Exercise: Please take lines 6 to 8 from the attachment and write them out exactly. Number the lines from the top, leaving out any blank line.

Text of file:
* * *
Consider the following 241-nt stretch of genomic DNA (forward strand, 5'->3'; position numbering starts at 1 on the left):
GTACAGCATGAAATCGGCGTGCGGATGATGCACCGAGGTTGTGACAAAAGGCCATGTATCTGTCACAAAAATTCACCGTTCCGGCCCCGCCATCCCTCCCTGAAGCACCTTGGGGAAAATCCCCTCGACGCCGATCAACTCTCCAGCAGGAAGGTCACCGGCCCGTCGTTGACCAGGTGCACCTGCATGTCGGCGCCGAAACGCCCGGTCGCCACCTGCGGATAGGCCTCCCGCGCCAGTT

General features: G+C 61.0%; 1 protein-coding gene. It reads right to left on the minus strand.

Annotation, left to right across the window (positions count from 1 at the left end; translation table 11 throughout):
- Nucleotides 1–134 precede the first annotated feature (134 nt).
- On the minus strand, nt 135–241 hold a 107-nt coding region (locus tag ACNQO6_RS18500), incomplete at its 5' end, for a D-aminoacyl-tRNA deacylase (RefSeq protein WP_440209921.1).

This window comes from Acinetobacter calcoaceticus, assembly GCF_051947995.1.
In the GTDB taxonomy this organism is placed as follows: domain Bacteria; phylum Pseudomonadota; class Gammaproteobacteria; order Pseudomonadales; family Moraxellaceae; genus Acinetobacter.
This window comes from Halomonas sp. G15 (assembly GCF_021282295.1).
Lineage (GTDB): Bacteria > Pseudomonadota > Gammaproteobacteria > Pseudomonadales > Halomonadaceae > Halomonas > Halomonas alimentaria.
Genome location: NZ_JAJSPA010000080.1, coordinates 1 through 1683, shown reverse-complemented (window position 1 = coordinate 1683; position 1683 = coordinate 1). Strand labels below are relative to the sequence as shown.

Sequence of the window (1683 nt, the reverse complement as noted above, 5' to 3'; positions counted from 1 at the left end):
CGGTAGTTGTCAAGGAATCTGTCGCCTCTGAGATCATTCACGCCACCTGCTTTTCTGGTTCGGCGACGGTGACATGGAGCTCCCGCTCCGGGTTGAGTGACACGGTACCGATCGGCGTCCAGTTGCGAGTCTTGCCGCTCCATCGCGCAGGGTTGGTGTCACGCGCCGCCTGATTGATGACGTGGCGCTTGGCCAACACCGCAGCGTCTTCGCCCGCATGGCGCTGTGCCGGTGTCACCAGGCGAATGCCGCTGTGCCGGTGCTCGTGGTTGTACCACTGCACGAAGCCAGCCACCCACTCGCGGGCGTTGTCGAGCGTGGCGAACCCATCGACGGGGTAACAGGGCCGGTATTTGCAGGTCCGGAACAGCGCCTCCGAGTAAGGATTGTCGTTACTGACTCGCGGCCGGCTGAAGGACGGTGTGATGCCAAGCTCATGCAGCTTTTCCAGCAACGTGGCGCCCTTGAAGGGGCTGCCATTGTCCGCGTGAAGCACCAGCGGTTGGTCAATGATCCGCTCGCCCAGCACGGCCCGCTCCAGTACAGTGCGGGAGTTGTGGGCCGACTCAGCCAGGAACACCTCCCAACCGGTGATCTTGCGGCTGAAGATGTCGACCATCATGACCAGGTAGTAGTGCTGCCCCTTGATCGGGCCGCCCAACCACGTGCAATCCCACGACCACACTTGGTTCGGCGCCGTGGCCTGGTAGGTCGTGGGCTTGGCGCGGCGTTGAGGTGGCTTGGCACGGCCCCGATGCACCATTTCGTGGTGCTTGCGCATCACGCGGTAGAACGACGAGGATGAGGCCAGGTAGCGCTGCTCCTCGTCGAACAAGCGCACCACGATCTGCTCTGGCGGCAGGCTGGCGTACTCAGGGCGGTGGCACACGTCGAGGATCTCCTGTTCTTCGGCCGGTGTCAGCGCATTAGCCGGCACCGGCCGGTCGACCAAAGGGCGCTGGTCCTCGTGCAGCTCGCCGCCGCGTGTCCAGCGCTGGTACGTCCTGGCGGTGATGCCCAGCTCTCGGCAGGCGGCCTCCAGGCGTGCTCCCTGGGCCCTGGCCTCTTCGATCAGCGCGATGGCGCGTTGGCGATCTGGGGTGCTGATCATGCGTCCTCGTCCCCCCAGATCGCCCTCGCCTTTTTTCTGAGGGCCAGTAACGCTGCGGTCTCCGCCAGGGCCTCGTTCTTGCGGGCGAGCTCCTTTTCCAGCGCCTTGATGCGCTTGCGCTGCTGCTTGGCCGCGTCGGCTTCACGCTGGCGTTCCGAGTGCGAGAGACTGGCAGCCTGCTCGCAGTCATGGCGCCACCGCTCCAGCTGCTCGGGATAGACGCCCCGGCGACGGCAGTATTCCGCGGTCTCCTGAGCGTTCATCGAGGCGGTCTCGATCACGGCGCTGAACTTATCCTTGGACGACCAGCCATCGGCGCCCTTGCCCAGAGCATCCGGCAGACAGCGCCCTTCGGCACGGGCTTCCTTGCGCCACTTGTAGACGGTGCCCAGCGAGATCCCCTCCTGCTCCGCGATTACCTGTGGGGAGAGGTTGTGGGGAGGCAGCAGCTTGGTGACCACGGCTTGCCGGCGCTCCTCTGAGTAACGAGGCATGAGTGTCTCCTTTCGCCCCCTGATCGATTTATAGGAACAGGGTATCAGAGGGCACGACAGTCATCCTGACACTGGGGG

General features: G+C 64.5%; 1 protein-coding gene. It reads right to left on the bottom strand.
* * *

- On the minus strand, nt 135–241 hold a 107-nt coding region (locus tag ACNQO6_RS18500), incomplete at its 5' end, for a D-aminoacyl-tRNA deacylase (RefSeq protein WP_440209921.1).

This window comes from Acinetobacter calcoaceticus, assembly GCF_051947995.1.
In the GTDB taxonomy this organism is placed as follows: domain Bacteria; phylum Pseudomonadota; class Gammaproteobacteria; order Pseudomonadales; family Moraxellaceae; genus Acinetobacter.